Family Traditions Around the World

In the United Kingdom, our culture is built on many traditions that we uphold every year. Bonfire Night, Maypole dancing and cheese rolling are just some of the traditions that feature in the British way of life, but what others feature around the world?

From a tooth raven to shoes filled with gifts, we take you on a global tour of family traditions.

Caracas, Venezuela – Roller-Skating to Church

Our first stop brings us to Caracas, Venezuela, where every Christmas Eve it is traditional for families to attend church. That, on its own, isn’t something out of the ordinary, but when you add roller skates to the equation it certainly is.

Roads across the city are closed off due to the popularity of this tradition, where families join together to skate to church early in the morning. The origins of this tradition are not clear, but that doesn’t stop thousands of city residents from joining in the fun every year.

Christmas in France – Shoes Filled with Gifts

Christmas traditions vary from country to country and, while we are more accustomed to filling sacks and stockings full of presents, in France it is a little bit different. At Christmas, or Noel as the French call it, children leave their shoes by the fireplace when they go up to bed on Christmas Eve.

When they awake and excitedly scurry down the stairs on Christmas morning, their shoes have been filled with sweets and small gifts by Père Nöel, otherwise known as Santa Claus to you and me. We just hope that those shoes aren’t too smelly!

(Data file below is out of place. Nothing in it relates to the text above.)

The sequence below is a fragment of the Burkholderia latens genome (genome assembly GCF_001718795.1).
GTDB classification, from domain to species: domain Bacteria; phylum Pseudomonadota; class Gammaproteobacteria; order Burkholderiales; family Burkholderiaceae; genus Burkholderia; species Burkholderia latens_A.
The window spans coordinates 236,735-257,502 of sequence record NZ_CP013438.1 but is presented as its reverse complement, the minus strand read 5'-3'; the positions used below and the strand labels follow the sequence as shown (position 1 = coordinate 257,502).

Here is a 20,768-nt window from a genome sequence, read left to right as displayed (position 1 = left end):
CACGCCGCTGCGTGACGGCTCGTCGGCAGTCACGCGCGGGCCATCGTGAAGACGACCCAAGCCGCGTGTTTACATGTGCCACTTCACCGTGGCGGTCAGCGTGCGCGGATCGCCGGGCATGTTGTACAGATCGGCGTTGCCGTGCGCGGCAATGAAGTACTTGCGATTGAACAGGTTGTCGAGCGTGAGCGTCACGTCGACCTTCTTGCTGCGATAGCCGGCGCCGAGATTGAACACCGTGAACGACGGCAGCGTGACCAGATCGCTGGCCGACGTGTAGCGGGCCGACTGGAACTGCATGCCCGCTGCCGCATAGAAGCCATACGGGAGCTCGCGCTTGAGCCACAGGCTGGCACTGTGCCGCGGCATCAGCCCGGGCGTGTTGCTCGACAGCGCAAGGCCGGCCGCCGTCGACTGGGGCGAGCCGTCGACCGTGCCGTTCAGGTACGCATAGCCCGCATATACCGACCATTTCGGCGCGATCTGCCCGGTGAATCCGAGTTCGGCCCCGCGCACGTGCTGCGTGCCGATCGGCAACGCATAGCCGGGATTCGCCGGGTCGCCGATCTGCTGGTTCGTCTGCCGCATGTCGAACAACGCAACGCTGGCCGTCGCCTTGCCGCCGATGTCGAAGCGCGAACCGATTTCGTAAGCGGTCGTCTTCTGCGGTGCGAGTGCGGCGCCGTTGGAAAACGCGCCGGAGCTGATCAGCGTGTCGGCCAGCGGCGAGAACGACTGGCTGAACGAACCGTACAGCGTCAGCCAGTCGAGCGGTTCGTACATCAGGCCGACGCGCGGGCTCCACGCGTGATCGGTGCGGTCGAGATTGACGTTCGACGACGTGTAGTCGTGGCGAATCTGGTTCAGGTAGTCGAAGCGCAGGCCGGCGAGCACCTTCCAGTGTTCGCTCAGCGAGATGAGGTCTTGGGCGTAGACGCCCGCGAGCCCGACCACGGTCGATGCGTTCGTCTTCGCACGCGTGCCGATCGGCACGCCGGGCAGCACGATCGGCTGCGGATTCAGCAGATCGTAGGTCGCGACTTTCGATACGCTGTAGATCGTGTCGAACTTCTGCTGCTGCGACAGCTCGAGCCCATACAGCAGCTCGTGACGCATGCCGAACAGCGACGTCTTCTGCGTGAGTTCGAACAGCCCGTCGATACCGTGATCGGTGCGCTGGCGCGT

Ramadan – Giving to Charity

One custom that you may be aware of is the act of giving to charity during the Muslim holy month of Ramadan, known as zakat ul fitr. It is a tradition that followers donate a percentage of their incomings to charity as this makes up one of the five pillars of Islam.

While this practice is observed by Muslims the world over, it is in the Middle East where it is most prevalent. Cities such as Dubai almost come to a standstill during daylight hours when Muslim families observe a fast, meaning that they do not take in any food or drink until after sunset.

Bulgarian Tooth Fairy – The Raven

In some parts of Bulgaria, instead of placing your fallen tooth under your pillow for the tooth fairy to visit and exchange it for a shiny coin, it is a tradition for children to throw their tooth onto the roof of the family home. As they do so, they shout “На ти Вранке костен зъб, дай ми железен”, which translates in English to ‘Great Raven, I give you my bone tooth, give me an iron tooth!’

The tradition of wishing for an iron tooth is so as the child does not grow up with their new adult tooth. However, unlike most other cultures, children are not compensated for the loss of their tooth, having to may do with a life without a toothache.

China – 100 Days Celebration

Our final stop on our family traditions world tour is in the Far East – China to be exact. Here, it is expected that the family will throw a celebration 100 days after the birth of a baby. Gifts such as clothes and jewellery are given to the child as all of the family celebrates the new life that they have been blessed with.

So that brings an end to our look at global family traditions and it would have been impossible to list every last tradition that takes place across the world. Each country has unique customs and it is our view that variety is the spice of life!

Disclosure: This is a sponsored post for which I received compensation. 

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